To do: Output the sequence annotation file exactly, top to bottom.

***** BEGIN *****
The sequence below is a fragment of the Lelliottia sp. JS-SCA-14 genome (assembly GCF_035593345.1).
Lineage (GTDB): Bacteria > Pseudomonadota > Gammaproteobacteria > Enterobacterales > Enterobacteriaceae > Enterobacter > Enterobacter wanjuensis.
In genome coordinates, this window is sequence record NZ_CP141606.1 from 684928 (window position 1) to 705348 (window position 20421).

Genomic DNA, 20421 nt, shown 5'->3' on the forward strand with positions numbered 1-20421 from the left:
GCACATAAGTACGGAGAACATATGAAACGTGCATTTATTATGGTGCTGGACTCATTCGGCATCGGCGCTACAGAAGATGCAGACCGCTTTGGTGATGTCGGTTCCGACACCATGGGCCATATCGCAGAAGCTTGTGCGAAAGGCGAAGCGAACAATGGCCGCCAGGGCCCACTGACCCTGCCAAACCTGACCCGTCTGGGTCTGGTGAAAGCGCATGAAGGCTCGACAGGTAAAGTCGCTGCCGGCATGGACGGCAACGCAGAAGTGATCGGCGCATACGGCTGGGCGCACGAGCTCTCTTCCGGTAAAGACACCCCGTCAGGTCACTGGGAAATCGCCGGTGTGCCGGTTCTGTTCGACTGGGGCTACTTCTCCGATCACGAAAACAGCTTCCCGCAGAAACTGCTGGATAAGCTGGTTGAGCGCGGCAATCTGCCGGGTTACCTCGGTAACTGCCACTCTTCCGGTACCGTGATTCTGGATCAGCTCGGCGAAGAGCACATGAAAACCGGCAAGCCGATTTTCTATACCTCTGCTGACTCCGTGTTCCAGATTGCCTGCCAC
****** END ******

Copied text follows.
The sequence below is a fragment of the Lelliottia sp. JS-SCA-14 genome (assembly GCF_035593345.1).
Lineage (GTDB): Bacteria > Pseudomonadota > Gammaproteobacteria > Enterobacterales > Enterobacteriaceae > Enterobacter > Enterobacter wanjuensis.
In genome coordinates, this window is sequence record NZ_CP141606.1 from 684928 (window position 1) to 705348 (window position 20421).

Genomic DNA, 20421 nt, shown 5'->3' on the forward strand with positions numbered 1-20421 from the left:
GCACATAAGTACGGAGAACATATGAAACGTGCATTTATTATGGTGCTGGACTCATTCGGCATCGGCGCTACAGAAGATGCAGACCGCTTTGGTGATGTCGGTTCCGACACCATGGGCCATATCGCAGAAGCTTGTGCGAAAGGCGAAGCGAACAATGGCCGCCAGGGCCCACTGACCCTGCCAAACCTGACCCGTCTGGGTCTGGTGAAAGCGCATGAAGGCTCGACAGGTAAAGTCGCTGCCGGCATGGACGGCAACGCAGAAGTGATCGGCGCATACGGCTGGGCGCACGAGCTCTCTTCCGGTAAAGACACCCCGTCAGGTCACTGGGAAATCGCCGGTGTGCCGGTTCTGTTCGACTGGGGCTACTTCTCCGATCACGAAAACAGCTTCCCGCAGAAACTGCTGGATAAGCTGGTTGAGCGCGGCAATCTGCCGGGTTACCTCGGTAACTGCCACTCTTCCGGTACCGTGATTCTGGATCAGCTCGGCGAAGAGCACATGAAAACCGGCAAGCCGATTTTCTATACCTCTGCTGACTCCGTGTTCCAGATTGCCTGCCAC